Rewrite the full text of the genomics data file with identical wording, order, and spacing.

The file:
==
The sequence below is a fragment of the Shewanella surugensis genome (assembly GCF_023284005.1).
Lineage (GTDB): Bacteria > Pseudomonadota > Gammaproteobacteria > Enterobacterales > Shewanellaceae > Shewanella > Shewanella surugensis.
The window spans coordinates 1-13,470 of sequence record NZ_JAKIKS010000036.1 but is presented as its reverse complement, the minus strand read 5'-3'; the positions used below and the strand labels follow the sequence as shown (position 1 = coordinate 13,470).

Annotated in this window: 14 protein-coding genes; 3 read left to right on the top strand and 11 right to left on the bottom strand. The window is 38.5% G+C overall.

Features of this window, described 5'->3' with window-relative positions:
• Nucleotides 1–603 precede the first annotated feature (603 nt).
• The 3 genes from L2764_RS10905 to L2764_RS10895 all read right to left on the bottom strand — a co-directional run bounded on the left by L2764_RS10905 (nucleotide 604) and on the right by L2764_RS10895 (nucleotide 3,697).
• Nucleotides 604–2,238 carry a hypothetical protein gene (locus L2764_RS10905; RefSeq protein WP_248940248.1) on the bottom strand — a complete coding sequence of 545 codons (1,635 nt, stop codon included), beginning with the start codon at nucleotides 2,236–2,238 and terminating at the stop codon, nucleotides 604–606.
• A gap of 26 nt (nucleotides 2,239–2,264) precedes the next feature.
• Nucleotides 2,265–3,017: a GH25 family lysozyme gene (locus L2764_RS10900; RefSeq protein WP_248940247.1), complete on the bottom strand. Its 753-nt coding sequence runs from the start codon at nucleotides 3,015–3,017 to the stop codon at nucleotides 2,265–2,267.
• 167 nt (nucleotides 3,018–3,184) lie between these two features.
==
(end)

The sequence below is a fragment of the Shewanella surugensis genome (assembly GCF_023284005.1).
Lineage (GTDB): Bacteria > Pseudomonadota > Gammaproteobacteria > Enterobacterales > Shewanellaceae > Shewanella > Shewanella surugensis.
The window spans coordinates 1-13,470 of sequence record NZ_JAKIKS010000036.1 but is presented as its reverse complement, the minus strand read 5'-3'; the positions used below and the strand labels follow the sequence as shown (position 1 = coordinate 13,470).

Annotated in this window: 14 protein-coding genes; 3 read left to right on the top strand and 11 right to left on the bottom strand. The window is 38.5% G+C overall.

Features of this window, described 5'->3' with window-relative positions:
• Nucleotides 1–603 precede the first annotated feature (603 nt).
• The 3 genes from L2764_RS10905 to L2764_RS10895 all read right to left on the bottom strand — a co-directional run bounded on the left by L2764_RS10905 (nucleotide 604) and on the right by L2764_RS10895 (nucleotide 3,697).
• Nucleotides 604–2,238 carry a hypothetical protein gene (locus L2764_RS10905; RefSeq protein WP_248940248.1) on the bottom strand — a complete coding sequence of 545 codons (1,635 nt, stop codon included), beginning with the start codon at nucleotides 2,236–2,238 and terminating at the stop codon, nucleotides 604–606.
• A gap of 26 nt (nucleotides 2,239–2,264) precedes the next feature.
• Nucleotides 2,265–3,017: a GH25 family lysozyme gene (locus L2764_RS10900; RefSeq protein WP_248940247.1), complete on the bottom strand. Its 753-nt coding sequence runs from the start codon at nucleotides 3,015–3,017 to the stop codon at nucleotides 2,265–2,267.
• 167 nt (nucleotides 3,018–3,184) lie between these two features.